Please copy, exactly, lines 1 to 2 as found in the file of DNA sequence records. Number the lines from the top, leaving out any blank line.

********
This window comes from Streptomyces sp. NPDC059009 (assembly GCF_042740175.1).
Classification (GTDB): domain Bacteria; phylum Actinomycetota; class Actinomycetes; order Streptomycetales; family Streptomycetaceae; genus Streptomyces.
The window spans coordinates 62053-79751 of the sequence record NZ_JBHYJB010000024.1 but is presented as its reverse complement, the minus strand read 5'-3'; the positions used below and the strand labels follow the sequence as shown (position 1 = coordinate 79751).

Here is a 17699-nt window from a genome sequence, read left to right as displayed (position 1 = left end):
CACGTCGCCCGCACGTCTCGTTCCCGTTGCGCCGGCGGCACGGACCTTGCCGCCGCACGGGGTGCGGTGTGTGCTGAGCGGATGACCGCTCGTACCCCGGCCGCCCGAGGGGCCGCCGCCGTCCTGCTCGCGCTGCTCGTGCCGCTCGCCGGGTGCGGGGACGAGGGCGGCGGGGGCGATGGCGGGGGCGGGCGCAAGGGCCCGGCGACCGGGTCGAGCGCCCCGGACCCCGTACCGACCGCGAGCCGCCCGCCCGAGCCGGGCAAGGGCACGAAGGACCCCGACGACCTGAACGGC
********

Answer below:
This window comes from Streptomyces sp. NPDC059009 (assembly GCF_042740175.1).
Classification (GTDB): domain Bacteria; phylum Actinomycetota; class Actinomycetes; order Streptomycetales; family Streptomycetaceae; genus Streptomyces.